The Filipinos are not squeamish eating the "menudencia" or "lamang-loob", what the Afro-American calls "offal" (the waste part of an animal for food). A home slaughtered pig, is the "piece de resistance" for a huge gathering or fiesta. Liver sauce is a must for the "lechon" or roasted pig in a poke. The other parts, like the intestines are hosed down and gingerly inverted, scrubbed with papaya leaves and blanched in salted water. These are used for casing homemade "longoniza" or sausages, or for "dinuguan", a recipe that you will encounter here. Today you can find almost every Asian markets sells them and that you can buy it cleaned, sometimes precooked, so that your job is the final cooking.

I still won't eat anything that I have not prepared in the case of what I call "The Insiders". In some cases, I substitute the meat ingredients to my liking.


This "insider" is the muscular lining of the beef stomach. There are 4 kinds, all of which are used at least in one or two Filipino classic recipes. There is the "fat " of the belly, then there are three different sections of the honeycomb tripe which comes from the second stomach of the cow.---the extremity of the the belly, which is only partially honeycomb.
The honeycomb is more expensive than the others. In Italy, I was fascinated with the street vendors in the city and beaches that peddled boiled tripe, cut in big square pieces, eaten by the consumers with a twist of lemon wedges. Honestly, I did not have the nerve to try them. I had them at home from my own was even bought at the Navy Commissary.


In the different region of Spain, "callos" has been prepared similarly with variations. My mother cooked this dish on special occasions and as I remember it was eaten with "puto Binang", a very light, yellowish in color steamed rice cakes. This dish is eaten not as main course, but somewhere between meals because steamed rice is not part of it. I am guessing that the original dish came from Pamoploma, Spain, I am also sure that there has been some alteration somewhere. I had encountered and tasted a few, one is called "Callos Madrillena." but not as good as how my mother prepared it. Of course the recipe below was only adapted from her recipe ...I made a few twists here and there.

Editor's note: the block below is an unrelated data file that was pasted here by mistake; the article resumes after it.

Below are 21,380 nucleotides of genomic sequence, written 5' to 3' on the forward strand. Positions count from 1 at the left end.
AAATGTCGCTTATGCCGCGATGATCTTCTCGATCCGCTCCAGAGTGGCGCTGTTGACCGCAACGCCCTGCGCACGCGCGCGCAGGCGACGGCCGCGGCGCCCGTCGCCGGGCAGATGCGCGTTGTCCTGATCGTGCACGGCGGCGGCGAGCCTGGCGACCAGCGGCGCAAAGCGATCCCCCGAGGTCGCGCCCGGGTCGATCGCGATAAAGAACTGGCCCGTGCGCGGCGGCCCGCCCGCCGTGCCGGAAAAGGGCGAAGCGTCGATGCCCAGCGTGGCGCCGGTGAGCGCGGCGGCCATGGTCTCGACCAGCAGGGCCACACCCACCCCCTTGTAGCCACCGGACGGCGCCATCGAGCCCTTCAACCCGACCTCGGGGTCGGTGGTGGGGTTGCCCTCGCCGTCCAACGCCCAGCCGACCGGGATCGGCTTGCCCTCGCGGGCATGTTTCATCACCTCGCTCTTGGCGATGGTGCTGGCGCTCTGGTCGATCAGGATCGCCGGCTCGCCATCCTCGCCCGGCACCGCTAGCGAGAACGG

Wash the tripe thoroughly in cold water, blanch in a boiling water for 5 minutes, Drain and transfer to a big pot to hold. (If you have a pressure cooker, cook them for half an hour).

Two pieces of honeycomb tripe, about 3 lbs
1 onion, quartered
2 bay laves

If you are cooking in a big pot, skim the foam from the top of the boiling broth and simmer until the tripe is fork-tender. Remove from broth, let it cool and slice into bite size pieces. Strain the broth and set aside.

In a wok or skillet, saute:

4 rashers of bacon cut into small pieces and render fat.
(do not crisp-fry the bacon)


3 minced garlic cloves
1 diced onion
1 1-inch fresh ginger, minced
1 sweet red pepper, seeded and diced

Add and saute for 5 minute:

The sliced tripe
2 chorizo de Bilbao or pepperoni, sliced 1/8 inch

Transfer to the original pot with strained broth.

2 large potatoes, peeled and cut 1/2 cubes
1 8-o. canned chick peas(garbanzo beans) with the juice
1 8-oz. canned navy beans with juice.

Simmer until potatoes are done.

Stir in:

1 cup of cream or 1 can of evaporated milk

Correct seasoning with fish sauce and ground black pepper.

Served with grated Parmesan cheese on top.



With this recipe try to get at least two kinds of honeycomb so as to give you different textures.

Trim out the fat, wash and parboil for 5 minutes in water to cover, discard the water and wash again and drain. Cool.

Cut into 1x2 inches squares

3 lbs. honeycomb tripe

Have ready a heavy pot with lid
Add to enough water to cover:

1 beef bouillon cube
1 quartered onion
3 garlic cloves garlic